At the start of the competition quite a lot of friends told me that they would not be following it because it was not a format they cared about. A while ago I might have taken a similar view myself. But it is a misguided view. The old cliché, that Test cricket is haute cuisine while T20 is fast food, is just nonsense. Test cricket is perhaps the eight course degustation offering; T20 is a two or three course set meal but from the same restaurant. All the skills are there.

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I have to confess I have never seen a T20 match live. I have long intended to watch an Indian Premier League match. Well, they are the best, aren’t they, and it’s not far from Singapore. But is it the best? There are lots of franchises now; people speak highly of the Pakistan Super League. The fact is that T20 cricket is like everything else; the more you play it the better you get. So this tournament offers an intriguing mix of the best of both worlds: T20 specialists who have honed their skills in the franchises, players like Alex Hales, Rashid Khan and Glenn Maxwell; and players who are simply the best natural cricketers in the world, such as Ben Stokes and Virat Kohli. The feast of talent on offer for us to watch in such a short time is wonderful. It is not just a slog fest. There is wonderful batting to watch – Jos Buttler’s scoop for six in the final was amazing. Some of the bowling has been tremendous too. I singled out Curran and Rashid earlier, a medium fast swing bowler and a leg spinner. There is brilliant fielding, but – and this is why we love cricket in all its formats – human frailty is never far away. Panic is a not uncommon phenomenon in T20 cricket, especially when it comes to running between the wickets. Of course the analysts go for it with a vengeance, what with every ball being an event and all the rest of it. I was amused to hear Shaun Pollock say, when asked about the value of captaincy in T20 cricket, that, basically, everybody does exactly the same things. Let’s just accept that it’s enormous fun.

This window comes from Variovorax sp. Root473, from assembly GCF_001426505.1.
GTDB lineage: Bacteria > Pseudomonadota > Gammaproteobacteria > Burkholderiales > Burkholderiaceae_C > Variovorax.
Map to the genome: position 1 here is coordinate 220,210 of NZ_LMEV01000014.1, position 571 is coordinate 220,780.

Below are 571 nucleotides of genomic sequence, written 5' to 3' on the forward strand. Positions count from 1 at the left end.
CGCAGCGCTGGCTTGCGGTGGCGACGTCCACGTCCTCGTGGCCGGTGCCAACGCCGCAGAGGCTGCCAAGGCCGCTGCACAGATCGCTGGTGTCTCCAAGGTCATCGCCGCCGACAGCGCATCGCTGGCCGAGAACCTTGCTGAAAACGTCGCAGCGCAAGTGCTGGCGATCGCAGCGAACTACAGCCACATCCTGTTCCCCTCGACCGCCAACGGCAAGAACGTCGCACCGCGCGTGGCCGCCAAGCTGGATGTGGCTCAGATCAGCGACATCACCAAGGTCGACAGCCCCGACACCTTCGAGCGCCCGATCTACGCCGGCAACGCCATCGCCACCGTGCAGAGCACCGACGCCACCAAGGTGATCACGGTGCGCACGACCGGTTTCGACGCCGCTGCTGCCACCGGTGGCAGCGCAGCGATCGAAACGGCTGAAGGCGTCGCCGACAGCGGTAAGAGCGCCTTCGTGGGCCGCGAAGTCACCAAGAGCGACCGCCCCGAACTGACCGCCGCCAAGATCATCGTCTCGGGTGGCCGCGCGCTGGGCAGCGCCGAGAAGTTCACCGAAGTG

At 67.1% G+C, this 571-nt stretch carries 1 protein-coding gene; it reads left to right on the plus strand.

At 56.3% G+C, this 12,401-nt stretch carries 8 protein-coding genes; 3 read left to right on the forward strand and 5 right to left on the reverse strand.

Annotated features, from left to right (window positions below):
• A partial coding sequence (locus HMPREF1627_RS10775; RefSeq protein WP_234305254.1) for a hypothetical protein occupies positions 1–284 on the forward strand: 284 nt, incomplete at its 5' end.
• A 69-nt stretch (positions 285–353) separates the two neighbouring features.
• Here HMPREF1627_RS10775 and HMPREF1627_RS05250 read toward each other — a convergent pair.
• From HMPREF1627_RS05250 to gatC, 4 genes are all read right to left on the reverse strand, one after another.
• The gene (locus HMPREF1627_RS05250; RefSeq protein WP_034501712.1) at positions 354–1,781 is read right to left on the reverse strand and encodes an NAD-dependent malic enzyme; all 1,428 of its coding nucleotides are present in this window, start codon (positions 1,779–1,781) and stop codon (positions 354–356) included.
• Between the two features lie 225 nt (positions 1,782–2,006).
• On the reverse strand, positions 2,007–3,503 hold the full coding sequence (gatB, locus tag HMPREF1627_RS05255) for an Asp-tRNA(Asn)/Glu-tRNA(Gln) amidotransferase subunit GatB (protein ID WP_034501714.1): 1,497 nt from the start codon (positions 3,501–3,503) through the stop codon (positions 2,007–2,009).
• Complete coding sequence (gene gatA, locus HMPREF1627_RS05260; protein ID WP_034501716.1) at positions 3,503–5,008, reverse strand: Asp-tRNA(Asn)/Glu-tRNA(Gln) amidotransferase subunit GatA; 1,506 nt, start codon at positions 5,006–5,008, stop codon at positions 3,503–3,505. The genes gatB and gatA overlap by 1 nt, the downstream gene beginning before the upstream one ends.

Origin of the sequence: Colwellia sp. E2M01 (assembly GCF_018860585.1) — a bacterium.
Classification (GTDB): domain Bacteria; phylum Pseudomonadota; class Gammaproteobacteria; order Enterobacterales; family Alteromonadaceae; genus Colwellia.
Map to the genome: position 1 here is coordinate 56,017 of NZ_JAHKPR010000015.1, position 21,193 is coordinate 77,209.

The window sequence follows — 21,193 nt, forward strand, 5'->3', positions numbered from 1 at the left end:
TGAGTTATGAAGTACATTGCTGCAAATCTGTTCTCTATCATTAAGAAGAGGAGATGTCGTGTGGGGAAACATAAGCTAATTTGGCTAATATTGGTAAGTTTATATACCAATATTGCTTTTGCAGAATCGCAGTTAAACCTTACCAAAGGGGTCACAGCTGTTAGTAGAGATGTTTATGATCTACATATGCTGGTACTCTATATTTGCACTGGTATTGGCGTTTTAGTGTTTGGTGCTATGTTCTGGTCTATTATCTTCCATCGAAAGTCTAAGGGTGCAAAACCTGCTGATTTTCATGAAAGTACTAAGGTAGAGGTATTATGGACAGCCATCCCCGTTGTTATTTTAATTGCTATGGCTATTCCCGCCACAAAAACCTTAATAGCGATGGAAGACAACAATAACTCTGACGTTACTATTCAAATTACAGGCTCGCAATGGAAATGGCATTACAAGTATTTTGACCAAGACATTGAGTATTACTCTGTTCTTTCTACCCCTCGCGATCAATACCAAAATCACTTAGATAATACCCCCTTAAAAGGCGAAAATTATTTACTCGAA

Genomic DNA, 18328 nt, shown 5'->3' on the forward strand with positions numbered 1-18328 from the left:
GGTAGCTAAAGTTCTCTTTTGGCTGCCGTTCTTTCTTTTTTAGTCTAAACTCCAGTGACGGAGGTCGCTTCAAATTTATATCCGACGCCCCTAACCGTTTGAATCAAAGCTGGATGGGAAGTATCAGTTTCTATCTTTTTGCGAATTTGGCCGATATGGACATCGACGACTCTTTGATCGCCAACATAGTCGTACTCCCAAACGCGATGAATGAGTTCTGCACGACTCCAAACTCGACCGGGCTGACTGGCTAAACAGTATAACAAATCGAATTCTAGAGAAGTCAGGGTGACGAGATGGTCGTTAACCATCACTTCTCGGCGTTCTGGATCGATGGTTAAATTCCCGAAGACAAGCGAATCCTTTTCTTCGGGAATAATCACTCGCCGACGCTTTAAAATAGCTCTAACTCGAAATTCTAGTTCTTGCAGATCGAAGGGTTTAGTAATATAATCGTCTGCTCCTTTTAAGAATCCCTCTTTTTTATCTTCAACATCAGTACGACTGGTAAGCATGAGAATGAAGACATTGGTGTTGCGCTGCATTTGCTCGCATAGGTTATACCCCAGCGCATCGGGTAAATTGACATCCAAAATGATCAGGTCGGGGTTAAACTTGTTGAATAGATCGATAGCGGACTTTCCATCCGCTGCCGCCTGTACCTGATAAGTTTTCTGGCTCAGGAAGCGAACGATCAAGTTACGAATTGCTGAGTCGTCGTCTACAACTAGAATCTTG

Test cricket of course has its unique appeal because of the time it takes for everything to happen. But it is quite wrong to say that there is a lack of ebb and flow in T20 cricket. As these things go, England may appear to have won the final quite easily, with an over to spare (that’s a lot). But that wasn’t how it seemed. Although Pakistan’s total seemed below par, the batting conditions were not easy. The game was riveting from start to finish, and, who knows, if Afridi hadn’t had to withdraw…

My favourite film of the year has been Top Gun Maverick. All right, it’s not Citizen Kane or Parasite, but have you actually met anyone who didn’t enjoy it? I think the men’s T20 World Cup is a bit like that.

The next one takes place in 2024. Do you know where? It’s in the West Indies and the United States. Maybe cricket really is going global.